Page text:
Rejuvenating Anemic Downtowns like Jacksonville, FL – IBM Smarter Cities Help

by Tonya Weathersbee, Florida Times-Union, Jacksonville

Maybe this will be the downtown study that ends all downtown studies.

During a recent brunch at the Main Library, Mayor Alvin Brown announced that IBM had chosen Jacksonville as one of eight cities nationally and 33 globally to receive one of its Smarter Cities Challenge grants — a $50 million, three-year project in which a team of experts from IBM will suggest ways to rejuvenate anemic downtowns.

Downtown Jacksonville, Florida

An aerial view of downtown Jacksonville, FL










A few activities

It remains a challenge today as groups like Downtown Vision and others sponsor activities such as Wednesday Artwalk and Eat Up Downtown in hopes of giving people more reasons to hang out in the heart of the city rather than drive straight through it.

Still that heart struggles to beat steadily.

Yet Brown said he believes that this latest project, which carries a $400,000 value and costs the taxpayers zilch, could be the key to its comeback.

“I believe it will be a game-changer,” Brown told me. “IBM has a great name and a great brand, and they’re going to really use all their expertise to help us.

“They [IBM’s team of experts] have already moved to Jacksonville, and they’re already looking at ideas, long-term and short-term, and how they can be used holistically to revitalize downtown.”

Being selected for such a grant speaks to the potential of the city. One of the greatest assets of this team is its professionalism and its diversity. There’s an enterprise architect from Nigeria, a communications and media professional from Canada, a marketing expert from Japan, a research scientist from Israel and an attorney from Texas.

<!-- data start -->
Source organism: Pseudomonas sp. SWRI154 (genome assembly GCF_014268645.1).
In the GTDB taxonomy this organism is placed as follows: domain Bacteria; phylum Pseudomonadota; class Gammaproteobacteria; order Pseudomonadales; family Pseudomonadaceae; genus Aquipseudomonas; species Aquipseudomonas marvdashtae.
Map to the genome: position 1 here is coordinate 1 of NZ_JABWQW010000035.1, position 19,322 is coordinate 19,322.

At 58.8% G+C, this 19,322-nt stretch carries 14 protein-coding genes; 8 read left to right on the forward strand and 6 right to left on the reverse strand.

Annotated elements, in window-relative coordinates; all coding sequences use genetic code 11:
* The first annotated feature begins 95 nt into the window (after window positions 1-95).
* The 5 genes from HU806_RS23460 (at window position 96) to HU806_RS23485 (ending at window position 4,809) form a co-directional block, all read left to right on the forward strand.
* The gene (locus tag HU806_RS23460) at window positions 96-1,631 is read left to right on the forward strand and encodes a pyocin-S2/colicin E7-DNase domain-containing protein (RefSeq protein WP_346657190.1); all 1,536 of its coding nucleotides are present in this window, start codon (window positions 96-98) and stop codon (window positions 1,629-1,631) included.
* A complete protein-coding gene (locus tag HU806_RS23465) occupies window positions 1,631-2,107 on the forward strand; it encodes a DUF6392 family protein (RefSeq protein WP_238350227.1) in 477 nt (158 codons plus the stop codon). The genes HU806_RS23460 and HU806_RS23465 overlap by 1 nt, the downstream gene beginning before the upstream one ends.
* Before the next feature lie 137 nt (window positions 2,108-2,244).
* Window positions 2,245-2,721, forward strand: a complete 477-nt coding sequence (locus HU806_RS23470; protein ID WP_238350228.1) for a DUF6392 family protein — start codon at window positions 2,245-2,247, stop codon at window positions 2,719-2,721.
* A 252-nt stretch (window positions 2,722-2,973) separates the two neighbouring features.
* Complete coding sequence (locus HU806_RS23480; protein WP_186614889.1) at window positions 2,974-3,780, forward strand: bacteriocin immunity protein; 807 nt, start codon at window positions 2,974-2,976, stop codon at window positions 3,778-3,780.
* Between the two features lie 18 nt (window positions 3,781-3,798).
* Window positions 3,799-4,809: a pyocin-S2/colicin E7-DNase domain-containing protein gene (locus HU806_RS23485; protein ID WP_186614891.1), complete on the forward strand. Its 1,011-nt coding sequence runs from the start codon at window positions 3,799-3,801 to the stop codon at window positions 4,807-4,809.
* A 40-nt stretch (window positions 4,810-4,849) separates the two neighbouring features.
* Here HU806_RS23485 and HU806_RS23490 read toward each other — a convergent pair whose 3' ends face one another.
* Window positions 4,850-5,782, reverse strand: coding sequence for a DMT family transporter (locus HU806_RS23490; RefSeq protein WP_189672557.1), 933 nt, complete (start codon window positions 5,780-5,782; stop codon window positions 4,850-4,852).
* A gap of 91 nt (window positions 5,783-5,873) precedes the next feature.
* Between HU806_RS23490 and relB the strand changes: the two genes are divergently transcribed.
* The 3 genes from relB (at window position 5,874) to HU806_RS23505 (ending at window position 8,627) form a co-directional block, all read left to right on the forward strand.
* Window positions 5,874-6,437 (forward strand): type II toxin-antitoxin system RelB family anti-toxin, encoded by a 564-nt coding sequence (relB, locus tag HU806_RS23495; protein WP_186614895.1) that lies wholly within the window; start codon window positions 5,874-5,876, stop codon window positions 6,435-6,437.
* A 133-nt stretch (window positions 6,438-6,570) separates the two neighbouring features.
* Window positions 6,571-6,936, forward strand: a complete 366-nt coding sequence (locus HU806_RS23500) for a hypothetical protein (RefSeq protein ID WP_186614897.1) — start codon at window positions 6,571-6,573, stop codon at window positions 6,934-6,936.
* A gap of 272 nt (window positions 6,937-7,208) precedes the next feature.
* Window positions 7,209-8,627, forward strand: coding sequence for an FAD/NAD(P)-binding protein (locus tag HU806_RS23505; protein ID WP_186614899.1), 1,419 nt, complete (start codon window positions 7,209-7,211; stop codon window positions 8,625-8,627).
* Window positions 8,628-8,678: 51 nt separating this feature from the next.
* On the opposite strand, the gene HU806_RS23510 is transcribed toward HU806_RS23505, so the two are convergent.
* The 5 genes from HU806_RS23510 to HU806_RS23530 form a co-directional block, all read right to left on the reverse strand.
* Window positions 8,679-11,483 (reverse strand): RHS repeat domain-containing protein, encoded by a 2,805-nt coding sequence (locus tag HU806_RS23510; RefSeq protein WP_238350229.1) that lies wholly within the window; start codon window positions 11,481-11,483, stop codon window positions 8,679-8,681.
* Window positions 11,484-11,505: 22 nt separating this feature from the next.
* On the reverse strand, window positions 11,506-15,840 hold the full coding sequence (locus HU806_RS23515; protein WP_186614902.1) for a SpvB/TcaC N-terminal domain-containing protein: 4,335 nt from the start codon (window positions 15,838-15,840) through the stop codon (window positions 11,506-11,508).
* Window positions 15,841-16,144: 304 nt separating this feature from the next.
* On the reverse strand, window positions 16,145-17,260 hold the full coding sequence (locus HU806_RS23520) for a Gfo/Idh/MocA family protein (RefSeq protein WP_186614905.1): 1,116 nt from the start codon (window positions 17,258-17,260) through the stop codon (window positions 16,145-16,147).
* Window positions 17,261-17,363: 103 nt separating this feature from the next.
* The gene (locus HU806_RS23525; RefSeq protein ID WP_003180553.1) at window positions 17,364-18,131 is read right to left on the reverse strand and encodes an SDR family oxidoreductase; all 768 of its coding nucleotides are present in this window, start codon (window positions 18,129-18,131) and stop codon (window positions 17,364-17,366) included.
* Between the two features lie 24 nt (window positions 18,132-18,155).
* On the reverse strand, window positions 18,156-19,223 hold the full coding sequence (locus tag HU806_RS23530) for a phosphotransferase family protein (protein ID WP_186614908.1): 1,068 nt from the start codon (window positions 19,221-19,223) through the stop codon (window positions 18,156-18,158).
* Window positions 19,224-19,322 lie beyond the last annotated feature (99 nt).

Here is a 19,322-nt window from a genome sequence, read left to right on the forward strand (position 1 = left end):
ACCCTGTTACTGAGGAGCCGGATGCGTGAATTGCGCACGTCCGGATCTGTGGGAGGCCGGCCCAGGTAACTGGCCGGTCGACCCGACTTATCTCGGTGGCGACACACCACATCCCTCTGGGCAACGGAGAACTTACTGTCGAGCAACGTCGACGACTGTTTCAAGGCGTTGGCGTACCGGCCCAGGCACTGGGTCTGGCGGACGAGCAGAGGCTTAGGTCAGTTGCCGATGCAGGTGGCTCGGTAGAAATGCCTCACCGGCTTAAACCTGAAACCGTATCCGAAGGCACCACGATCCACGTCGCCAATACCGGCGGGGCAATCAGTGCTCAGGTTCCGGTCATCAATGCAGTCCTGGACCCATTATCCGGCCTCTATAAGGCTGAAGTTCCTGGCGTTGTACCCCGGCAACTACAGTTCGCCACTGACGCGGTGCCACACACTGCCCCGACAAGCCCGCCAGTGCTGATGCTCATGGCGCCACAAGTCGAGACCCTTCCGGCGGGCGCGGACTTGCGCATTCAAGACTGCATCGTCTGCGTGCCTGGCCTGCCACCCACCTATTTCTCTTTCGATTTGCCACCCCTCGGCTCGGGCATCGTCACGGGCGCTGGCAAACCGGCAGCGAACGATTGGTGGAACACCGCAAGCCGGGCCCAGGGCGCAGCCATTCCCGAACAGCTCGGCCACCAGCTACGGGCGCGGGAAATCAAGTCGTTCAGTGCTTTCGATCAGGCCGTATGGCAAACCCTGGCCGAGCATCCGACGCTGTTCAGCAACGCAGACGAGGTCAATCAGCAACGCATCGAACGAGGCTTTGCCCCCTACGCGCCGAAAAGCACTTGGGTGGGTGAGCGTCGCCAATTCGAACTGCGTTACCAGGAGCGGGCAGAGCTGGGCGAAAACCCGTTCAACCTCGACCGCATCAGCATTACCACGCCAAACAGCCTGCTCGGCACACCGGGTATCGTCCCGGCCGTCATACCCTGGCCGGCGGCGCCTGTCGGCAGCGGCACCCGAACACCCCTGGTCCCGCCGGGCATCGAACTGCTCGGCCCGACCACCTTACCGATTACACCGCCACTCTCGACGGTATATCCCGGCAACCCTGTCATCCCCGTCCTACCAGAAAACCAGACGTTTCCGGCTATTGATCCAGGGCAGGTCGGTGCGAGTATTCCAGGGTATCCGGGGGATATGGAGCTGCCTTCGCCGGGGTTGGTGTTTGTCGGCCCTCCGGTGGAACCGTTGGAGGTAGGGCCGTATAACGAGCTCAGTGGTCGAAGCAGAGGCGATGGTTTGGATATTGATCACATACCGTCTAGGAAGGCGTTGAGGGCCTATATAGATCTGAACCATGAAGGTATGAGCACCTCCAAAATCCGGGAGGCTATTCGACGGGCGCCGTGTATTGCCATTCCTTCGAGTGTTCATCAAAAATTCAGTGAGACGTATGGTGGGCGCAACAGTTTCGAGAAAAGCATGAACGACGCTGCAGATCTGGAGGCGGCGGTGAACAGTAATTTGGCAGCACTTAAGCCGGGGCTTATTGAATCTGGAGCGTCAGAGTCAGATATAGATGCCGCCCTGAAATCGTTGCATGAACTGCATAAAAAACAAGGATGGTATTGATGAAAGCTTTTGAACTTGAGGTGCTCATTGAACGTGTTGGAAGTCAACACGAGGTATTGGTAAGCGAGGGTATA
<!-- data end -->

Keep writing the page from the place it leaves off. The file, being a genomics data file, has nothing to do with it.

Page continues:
Many times, people who come from different backgrounds can add fresh perspectives toward solving old problems.

As I’ve stated in previous columns, reviving downtown is crucial not only because most real cities have real, 24-hour downtowns, but because it’s the key to reversing many of the social ills that many people say makes them avoid the central city.

Many people, for example, say they don’t like to come downtown because they don’t want to be confronted by panhandlers, yet if there were more business and activity downtown, some of the panhandlers would probably find little odd jobs and not worry people about giving them a dollar.

Others would probably go unnoticed amid the bustle of activity, unlike now where the absence of anything else makes them appear threatening.

A business stimulus

A thriving downtown, in fact, can also encourage entrepreneurialism in people who live in or near the area; people who have ideas, but who need a place to make them real that doesn’t require them to drive south of the St. Johns River.

It means creating places where people can be productive that help downtown as well as the entire city.

Countering the perception that downtown is a place where the presence of vagrants outstrips any other reason for being there will be tough.

It’ll be tough because over the years that perception has been abetted by urban sprawl.

In spite of its riverfront and all its other assets, too many people have decided that it’s easier to abandon downtown rather than fight for it.

Brown hopes to change that perception by making its revival a top priority.

That’s good.

Because if an outside company like IBM can look at all the gifts that Jacksonville’s downtown has to offer, and decide that it’s worth spending three years on a study, maybe people who actually live here will believe it’s time they give it a chance, as well.

In fact, it’s past time.


How’s the health of YOUR downtown?

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